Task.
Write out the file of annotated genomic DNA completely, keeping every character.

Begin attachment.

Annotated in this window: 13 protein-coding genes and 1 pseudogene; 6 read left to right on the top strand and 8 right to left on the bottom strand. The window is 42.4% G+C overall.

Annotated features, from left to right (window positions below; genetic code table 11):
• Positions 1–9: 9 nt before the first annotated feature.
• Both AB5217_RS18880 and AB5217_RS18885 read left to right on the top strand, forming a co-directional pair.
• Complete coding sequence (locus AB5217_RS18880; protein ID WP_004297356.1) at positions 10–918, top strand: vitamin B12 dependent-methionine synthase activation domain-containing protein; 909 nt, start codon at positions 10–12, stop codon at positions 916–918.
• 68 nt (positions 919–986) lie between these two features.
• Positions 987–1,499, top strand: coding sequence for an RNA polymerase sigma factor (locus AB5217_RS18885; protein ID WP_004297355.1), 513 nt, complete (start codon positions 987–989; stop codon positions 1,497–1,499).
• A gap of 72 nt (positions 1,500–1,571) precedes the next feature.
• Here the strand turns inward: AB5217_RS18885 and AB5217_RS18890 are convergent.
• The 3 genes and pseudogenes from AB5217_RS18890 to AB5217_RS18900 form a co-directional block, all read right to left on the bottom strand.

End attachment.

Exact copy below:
Annotated in this window: 13 protein-coding genes and 1 pseudogene; 6 read left to right on the top strand and 8 right to left on the bottom strand. The window is 42.4% G+C overall.

Annotated features, from left to right (window positions below; genetic code table 11):
• Positions 1–9: 9 nt before the first annotated feature.
• Both AB5217_RS18880 and AB5217_RS18885 read left to right on the top strand, forming a co-directional pair.
• Complete coding sequence (locus AB5217_RS18880; protein ID WP_004297356.1) at positions 10–918, top strand: vitamin B12 dependent-methionine synthase activation domain-containing protein; 909 nt, start codon at positions 10–12, stop codon at positions 916–918.
• 68 nt (positions 919–986) lie between these two features.
• Positions 987–1,499, top strand: coding sequence for an RNA polymerase sigma factor (locus AB5217_RS18885; protein ID WP_004297355.1), 513 nt, complete (start codon positions 987–989; stop codon positions 1,497–1,499).
• A gap of 72 nt (positions 1,500–1,571) precedes the next feature.
• Here the strand turns inward: AB5217_RS18885 and AB5217_RS18890 are convergent.
• The 3 genes and pseudogenes from AB5217_RS18890 to AB5217_RS18900 form a co-directional block, all read right to left on the bottom strand.